Send to:

Choose Destination
See comment in PubMed Commons below
J Magn Reson Imaging. 2014 Feb;39(2):377-86. doi: 10.1002/jmri.24150. Epub 2013 Apr 30.

Vessel-encoded arterial spin labeling (VE-ASL) reveals elevated flow territory asymmetry in older adults with substandard verbal memory performance.

Author information

  • 1Vanderbilt University Institute of Imaging Science, Nashville, Tennessee, USA; Radiology and Radiological Sciences, Vanderbilt University, Nashville, Tennessee, USA; Psychiatry, Vanderbilt University School of Medicine, Nashville, Tennessee, USA; Neurology, Vanderbilt School of Medicine, Nashville, Tennessee, USA; Physics and Astronomy, Vanderbilt University, Nashville, Tennessee, USA.



To evaluate how flow territory asymmetry and/or the distribution of blood through collateral pathways may adversely affect the brain's ability to respond to age-related changes in brain function. These patterns have been investigated in cerebrovascular disease; however, here we evaluated how flow-territory asymmetry related to memory generally in older adults.


A multi-faceted MRI protocol, including vessel-encoded arterial spin labeling capable of flow territory mapping, was applied to assess how flow territory asymmetry; memory performance (CERAD-Immediate Recall); cortical cerebral blood flow (CBF), white matter lesion (WML) count, and cortical gray matter volume were related in older healthy control volunteers (HC; n = 15; age = 64.5 ± 7 years) and age-matched mild cognitive impairment volunteers (MCI; n = 7; age = 62.7 ± 3.7 years).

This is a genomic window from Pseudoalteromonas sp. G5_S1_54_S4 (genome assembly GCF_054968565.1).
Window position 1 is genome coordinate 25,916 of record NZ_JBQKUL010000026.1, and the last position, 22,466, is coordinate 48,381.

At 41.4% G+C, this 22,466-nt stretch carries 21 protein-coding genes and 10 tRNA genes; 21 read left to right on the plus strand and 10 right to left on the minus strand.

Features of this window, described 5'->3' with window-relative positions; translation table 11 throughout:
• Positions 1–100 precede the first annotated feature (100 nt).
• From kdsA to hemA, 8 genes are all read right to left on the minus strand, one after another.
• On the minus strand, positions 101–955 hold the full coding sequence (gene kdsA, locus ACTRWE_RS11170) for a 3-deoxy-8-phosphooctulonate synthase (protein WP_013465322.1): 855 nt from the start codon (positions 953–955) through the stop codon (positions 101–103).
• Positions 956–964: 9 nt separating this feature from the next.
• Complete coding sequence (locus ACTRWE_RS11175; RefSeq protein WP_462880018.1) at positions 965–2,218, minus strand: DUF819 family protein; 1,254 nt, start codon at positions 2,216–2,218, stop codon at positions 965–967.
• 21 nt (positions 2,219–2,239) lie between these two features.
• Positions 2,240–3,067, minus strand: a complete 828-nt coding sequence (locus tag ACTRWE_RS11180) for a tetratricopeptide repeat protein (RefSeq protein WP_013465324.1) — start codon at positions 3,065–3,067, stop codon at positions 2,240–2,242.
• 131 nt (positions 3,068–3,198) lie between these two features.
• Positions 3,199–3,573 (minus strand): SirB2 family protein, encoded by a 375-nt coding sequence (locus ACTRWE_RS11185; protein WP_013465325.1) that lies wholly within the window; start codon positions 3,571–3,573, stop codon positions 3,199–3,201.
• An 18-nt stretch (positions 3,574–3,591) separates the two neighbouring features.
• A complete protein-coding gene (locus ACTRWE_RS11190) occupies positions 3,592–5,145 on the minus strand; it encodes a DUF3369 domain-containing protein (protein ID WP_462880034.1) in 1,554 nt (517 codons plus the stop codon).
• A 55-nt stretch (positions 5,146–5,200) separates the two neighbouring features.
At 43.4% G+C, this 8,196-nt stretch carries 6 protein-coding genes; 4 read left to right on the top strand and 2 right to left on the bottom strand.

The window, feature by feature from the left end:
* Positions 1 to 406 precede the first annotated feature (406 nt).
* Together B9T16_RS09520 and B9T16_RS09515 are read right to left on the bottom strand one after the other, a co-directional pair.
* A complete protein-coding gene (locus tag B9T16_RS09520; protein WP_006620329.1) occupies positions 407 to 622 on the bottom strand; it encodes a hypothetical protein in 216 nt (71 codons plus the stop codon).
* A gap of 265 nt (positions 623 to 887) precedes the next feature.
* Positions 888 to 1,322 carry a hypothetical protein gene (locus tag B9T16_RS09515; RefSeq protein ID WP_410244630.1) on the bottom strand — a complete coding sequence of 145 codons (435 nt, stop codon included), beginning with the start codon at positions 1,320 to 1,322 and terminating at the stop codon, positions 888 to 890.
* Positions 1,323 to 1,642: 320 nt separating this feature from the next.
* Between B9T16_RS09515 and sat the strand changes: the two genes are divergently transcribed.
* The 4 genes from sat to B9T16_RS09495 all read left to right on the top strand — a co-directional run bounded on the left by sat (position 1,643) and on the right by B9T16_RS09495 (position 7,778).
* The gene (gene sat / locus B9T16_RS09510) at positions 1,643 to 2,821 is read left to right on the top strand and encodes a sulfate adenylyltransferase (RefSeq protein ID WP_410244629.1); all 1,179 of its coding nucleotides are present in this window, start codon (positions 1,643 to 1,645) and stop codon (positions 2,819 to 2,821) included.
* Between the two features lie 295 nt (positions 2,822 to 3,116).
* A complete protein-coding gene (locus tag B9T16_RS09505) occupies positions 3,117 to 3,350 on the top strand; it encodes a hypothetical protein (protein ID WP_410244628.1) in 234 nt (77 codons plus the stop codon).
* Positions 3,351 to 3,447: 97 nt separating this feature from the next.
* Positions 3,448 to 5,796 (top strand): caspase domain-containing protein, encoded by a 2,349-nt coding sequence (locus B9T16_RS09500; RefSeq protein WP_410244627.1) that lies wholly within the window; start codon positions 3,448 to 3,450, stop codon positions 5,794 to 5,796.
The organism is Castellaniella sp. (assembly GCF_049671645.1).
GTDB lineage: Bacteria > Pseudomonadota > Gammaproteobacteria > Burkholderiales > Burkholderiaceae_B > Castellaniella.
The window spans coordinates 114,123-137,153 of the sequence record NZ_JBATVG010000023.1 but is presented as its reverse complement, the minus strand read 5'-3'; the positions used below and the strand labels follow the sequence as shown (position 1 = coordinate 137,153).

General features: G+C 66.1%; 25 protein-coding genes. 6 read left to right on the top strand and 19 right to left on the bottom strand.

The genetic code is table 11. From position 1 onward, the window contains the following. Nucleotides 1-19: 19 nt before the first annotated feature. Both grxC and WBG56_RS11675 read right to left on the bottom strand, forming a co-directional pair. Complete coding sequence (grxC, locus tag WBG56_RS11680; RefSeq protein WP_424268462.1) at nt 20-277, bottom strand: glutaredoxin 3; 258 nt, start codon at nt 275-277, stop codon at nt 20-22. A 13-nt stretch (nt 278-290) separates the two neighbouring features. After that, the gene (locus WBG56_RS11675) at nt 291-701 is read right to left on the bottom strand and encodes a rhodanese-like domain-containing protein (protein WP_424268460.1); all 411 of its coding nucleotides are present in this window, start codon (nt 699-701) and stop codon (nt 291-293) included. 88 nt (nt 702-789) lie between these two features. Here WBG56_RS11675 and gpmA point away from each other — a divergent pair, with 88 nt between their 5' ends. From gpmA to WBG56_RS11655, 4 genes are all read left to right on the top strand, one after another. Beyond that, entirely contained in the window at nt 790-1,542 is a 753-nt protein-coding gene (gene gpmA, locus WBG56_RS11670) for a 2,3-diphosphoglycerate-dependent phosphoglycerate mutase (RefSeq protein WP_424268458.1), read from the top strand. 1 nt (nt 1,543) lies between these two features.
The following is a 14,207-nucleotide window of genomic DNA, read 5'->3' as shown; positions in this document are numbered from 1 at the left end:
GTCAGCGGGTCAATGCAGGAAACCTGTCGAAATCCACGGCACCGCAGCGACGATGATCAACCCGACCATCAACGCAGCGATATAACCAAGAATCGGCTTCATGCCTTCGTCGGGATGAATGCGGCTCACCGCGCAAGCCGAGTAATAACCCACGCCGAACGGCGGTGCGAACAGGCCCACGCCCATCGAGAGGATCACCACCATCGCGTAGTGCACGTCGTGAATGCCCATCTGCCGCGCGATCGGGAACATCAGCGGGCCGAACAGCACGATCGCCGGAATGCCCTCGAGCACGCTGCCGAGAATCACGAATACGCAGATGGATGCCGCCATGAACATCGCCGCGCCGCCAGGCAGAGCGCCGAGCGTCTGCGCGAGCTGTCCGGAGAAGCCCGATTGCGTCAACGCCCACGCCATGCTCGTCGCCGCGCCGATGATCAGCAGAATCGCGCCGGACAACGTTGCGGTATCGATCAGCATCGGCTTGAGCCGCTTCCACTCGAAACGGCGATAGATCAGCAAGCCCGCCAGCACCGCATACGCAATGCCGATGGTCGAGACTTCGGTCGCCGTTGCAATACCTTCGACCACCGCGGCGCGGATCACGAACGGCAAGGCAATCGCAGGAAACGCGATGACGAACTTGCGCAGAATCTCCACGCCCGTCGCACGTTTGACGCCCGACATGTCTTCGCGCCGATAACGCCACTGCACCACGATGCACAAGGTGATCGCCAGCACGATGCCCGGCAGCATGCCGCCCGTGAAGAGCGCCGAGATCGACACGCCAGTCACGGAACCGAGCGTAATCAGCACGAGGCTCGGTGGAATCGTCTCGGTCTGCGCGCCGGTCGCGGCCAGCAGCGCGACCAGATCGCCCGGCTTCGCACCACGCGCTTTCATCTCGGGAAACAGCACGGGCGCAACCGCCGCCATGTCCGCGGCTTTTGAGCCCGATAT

An inverse relationship was found between memory performance and flow territory asymmetry in HC volunteers (P = 0.04), which reversed in MCI volunteers (P = 0.04). No relationship was found between memory performance and cortical tissue volume in either group (P > 0.05). Group-level differences for HC volunteers performing above versus below average on CERAD-I were observed for flow territory asymmetry (P < 0.02) and cortical volume (P < 0.05) only.


Findings suggest that flow territory asymmetry may correlate more sensitively with memory performance than CBF, atrophy and WML count in older adults.

Copyright © 2013 Wiley Periodicals, Inc.


ageing; cerebral blood flow; dementia; flow territory asymmetry; memory; vessel encoded arterial spin labeling (VE-ASL)

[PubMed - indexed for MEDLINE]
Free PMC Article
PubMed Commons home

PubMed Commons

How to join PubMed Commons

    Supplemental Content

    Full text links

    Icon for John Wiley & Sons, Inc. Icon for PubMed Central
    Loading ...
    Write to the Help Desk